Wooden Titan: Hindenburg in Twenty Years of German History, 1914-1934. By John W. Whcelcr-Bcnnctt. New York: William Morrow and Company. $3.00.
Paul von hindenburg lived three almost distinct lives. The first of these dates from his birth in 1847 to his retirement from the army in 1911, The second begins in 1914 at the age of sixty-seven when he was appointed to the command of the Eighth Army and ends with his second retirement in 1919. The third begins with his election to the Presidency in 1925 at the age of seventy-eight and lasts until his death nine years later.
John W. Wheeler-Bennett, in “Wooden Titan,” claims that the choice of Hindenburg as commander of the German army which was later to win the victories of Tannenburg and the Masurian Lakes was almost an accident. His name was mentioned by a cousin of Hindenburg, who was a junior officer on the staff of Moltke, as a suitable figurehead for Ludendorff, who had been appointed as Chief of Staff of the Eighth Army. The Eastern front, where Ludendorff and Hindenburg were sent, had been almost in a state of panic over the Russian advance. The brilliant strategy of Ludendorff and the unshakeable confidence and calm of Hindenburg constituted a combination which was not only to triumph over the Russian army but was to furnish an asset of incalculable value to Germany during the four years of war that lay ahead. This combination of brilliance and calm confidence, however, was to furnish the materials for a yet unsettled argument over the relative importance of Ludendorff and Hindenburg in determining the military fortunes of Germany during the war.
It is Mr. Wheeler-Bennett’s thesis that both in the war and in after years as President of Germany, Hindenburg was really a kind of glorified figurehead—a Wooden Titan, symbolized by his gigantic wooden statue which was set up in Berlin during the war as an incident to patriotic propaganda. This thesis is brilliantly supported by the evidence which the author marshals. It would be completely inadequate as an explanation of Hindenburg as a personality and of his place in German history, if it were not that Wheeler-Bennett shows that he appreciates the towering importance of Wooden Titans as symbols of authority and power. Perhaps the author does not quite realize how few men there are who can adequately fill the role of Wooden Titan and how difficult it is to find one of these men in times of national emergency. Yet hardly any other thesis would serve so well as a solvent to dissolve the incrustations of gossip and mystery which have incased the Hindenburg Legend.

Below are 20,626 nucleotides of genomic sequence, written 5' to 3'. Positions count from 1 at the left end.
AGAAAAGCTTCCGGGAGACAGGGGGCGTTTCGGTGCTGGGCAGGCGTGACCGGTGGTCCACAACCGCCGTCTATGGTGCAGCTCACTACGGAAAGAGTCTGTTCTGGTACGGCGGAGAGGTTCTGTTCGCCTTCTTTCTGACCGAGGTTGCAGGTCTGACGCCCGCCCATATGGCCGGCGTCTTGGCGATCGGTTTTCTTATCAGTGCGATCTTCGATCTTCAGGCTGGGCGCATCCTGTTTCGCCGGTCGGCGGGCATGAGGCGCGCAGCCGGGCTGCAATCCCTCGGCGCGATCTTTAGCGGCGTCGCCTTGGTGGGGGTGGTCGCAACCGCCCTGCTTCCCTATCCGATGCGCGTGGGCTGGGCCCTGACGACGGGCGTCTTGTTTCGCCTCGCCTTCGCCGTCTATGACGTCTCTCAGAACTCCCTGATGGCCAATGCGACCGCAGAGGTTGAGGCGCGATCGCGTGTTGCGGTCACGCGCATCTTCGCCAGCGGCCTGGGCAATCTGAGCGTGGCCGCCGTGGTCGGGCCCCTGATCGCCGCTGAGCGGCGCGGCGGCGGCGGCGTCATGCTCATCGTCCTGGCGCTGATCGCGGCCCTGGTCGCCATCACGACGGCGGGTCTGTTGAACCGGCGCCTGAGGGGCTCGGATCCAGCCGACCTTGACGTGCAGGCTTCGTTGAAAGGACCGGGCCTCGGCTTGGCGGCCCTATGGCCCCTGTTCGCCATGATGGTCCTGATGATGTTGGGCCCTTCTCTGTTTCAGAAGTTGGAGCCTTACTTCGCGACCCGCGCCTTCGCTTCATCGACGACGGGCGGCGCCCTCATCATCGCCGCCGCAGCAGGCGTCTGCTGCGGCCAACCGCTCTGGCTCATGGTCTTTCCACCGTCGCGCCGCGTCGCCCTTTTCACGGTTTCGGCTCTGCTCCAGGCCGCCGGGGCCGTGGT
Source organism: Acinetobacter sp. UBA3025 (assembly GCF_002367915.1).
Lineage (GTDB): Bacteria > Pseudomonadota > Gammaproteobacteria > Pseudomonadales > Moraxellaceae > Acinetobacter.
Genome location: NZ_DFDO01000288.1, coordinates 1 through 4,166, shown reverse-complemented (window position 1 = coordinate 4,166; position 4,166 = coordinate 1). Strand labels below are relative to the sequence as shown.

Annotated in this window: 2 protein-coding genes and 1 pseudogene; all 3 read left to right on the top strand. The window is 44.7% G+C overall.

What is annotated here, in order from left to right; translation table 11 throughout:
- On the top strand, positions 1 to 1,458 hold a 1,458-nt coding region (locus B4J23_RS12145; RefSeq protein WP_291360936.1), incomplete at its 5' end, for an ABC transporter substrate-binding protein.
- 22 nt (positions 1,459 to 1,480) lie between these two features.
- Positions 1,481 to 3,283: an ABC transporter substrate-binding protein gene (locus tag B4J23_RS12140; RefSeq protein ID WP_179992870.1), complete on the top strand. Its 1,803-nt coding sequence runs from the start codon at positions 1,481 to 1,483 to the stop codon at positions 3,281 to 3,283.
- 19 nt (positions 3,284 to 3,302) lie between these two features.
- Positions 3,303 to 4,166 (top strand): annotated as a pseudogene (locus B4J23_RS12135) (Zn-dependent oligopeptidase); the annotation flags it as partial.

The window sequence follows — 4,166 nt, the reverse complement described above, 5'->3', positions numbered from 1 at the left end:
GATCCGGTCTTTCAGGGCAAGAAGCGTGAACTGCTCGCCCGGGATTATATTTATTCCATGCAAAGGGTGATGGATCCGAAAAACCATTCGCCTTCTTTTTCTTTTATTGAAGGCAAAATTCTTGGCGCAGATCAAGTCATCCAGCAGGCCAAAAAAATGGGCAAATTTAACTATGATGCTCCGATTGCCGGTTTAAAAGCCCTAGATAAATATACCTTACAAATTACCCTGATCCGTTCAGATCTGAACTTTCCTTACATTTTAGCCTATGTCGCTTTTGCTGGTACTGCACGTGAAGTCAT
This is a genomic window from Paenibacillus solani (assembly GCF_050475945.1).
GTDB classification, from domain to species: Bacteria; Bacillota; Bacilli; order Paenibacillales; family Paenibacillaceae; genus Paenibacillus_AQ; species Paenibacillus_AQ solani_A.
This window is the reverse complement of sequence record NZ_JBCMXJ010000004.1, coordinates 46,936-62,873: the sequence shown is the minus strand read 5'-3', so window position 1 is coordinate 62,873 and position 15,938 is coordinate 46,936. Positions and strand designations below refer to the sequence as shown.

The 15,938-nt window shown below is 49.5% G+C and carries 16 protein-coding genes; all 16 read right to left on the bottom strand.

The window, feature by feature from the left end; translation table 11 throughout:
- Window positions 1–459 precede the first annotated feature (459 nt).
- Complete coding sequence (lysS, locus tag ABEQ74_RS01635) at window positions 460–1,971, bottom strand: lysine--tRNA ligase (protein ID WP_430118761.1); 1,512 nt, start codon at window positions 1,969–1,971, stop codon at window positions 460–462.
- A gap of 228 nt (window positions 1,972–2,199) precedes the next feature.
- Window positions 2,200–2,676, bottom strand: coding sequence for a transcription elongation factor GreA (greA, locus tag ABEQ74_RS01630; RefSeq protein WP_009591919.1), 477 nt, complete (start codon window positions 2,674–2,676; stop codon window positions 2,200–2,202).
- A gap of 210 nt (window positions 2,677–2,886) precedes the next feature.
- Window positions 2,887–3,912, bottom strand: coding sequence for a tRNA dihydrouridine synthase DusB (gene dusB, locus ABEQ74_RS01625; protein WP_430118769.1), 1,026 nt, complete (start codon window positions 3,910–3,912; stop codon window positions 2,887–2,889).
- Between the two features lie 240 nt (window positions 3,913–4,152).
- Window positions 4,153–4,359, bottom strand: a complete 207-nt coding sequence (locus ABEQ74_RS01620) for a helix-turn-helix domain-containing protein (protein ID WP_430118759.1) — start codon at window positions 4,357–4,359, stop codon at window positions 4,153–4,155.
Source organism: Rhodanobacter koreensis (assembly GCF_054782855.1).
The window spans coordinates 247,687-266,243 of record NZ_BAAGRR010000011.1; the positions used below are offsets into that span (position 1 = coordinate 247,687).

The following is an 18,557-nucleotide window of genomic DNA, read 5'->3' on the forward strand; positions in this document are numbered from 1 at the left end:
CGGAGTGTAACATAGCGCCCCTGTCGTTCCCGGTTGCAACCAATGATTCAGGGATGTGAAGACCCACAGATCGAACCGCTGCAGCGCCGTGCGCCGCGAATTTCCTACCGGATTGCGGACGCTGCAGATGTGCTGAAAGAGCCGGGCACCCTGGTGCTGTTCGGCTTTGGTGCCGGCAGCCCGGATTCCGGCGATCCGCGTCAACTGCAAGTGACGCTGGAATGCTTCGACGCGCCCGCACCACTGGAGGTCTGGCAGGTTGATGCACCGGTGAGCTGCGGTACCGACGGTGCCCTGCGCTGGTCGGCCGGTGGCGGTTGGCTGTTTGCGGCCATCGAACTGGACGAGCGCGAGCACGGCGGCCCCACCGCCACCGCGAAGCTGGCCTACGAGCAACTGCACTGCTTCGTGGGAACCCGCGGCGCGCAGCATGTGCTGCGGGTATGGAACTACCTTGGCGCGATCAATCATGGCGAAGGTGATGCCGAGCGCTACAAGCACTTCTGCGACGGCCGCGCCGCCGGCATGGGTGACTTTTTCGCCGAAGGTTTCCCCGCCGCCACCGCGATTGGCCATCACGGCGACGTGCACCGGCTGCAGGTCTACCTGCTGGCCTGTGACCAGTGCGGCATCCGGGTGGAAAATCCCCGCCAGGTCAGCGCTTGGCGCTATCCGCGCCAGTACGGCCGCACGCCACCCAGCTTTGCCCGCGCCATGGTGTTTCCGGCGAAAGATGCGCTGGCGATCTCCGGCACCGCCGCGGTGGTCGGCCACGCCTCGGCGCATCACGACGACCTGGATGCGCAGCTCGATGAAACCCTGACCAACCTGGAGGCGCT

The author paints an amazing picture of the way in which the Hindenburg-Ludendorff combination finally became during the last years of the war the real government of Germany. It was over the opposition, not only of the German Foreign Office, but over the personal opposition of the Kaiser, that a dictated peace was forced upon Soviet Russia. The policy of annexations in the West which was responsible for the great spring offensive of 1918 was determined by Ludendorff-Hindenburg. It was a stunning blow to both Kaiser and Reichstag when the failure of this offensive resulted in the demand by the General Staff that the Foreign Office obtain peace terms for the German army, threatened with overwhelming defeat.
The unlovely side of Hindenburg’s character is revealed as the author recounts the incidents which led up to the Kaiser’s abdication. Hindenburg refused for a long time to believe in the necessity of the Kaiser’s abdication; and when circumstances compelled him to recognize the necessity, he did not have the courage to break the news to the Kaiser himself. Instead Groner, the new Quartermaster General, was forced to accept this painful duty. The first indelible blot on Hindenburg’s honor came when later he refused to accept responsibility for having advised the Kaiser to abdicate, but on the contrary allowed Groner to suffer the attacks of the Nationalists for performing a duty which was Hindenburg’s responsibility.
Mr. Wheeler-Bennett builds up a damning case against Hindenburg as he relates the incidents of one major crisis after another in which the old Field Marshal induced someone to assume the heaviest responsibilities under the most binding pledges of his eternal support. In almost every case Hindenburg later betrayed his pledge and left his subordinates to their fate. Thus he induced Erzberger to become one of the members of the Armistice Commission and in effect signer of his own death warrant, since Hindenburg made no move to protect him later against his assassins. Bruning was induced to become Chancellor against his wish and then was brutally abandoned when Papen and Schleicher conspired against him. Schleicher was later left to his fate when Papen and Hitler turned against him.
This book is of the greatest importance to the historian, since the author has been able to tap sources covering the period from the beginning of Bruning’s Chancellorship to the accession of Hitler which have not hitherto been available. Internal evidence indicates that these sources were primarily the personal accounts of Bruning and Treviranus. We owe it to the fortuitous escape of these two men from the Blood Purge that much which formerly could only be deduced from circumstances is now corroborated and explained. The book is most interestingly written. It amounts to a history of post-war Germany, with the events of the period organized around the life of Hindenburg. It is indispensable for anyone who wishes to be informed concerning the period which gave rise to the Third Reich.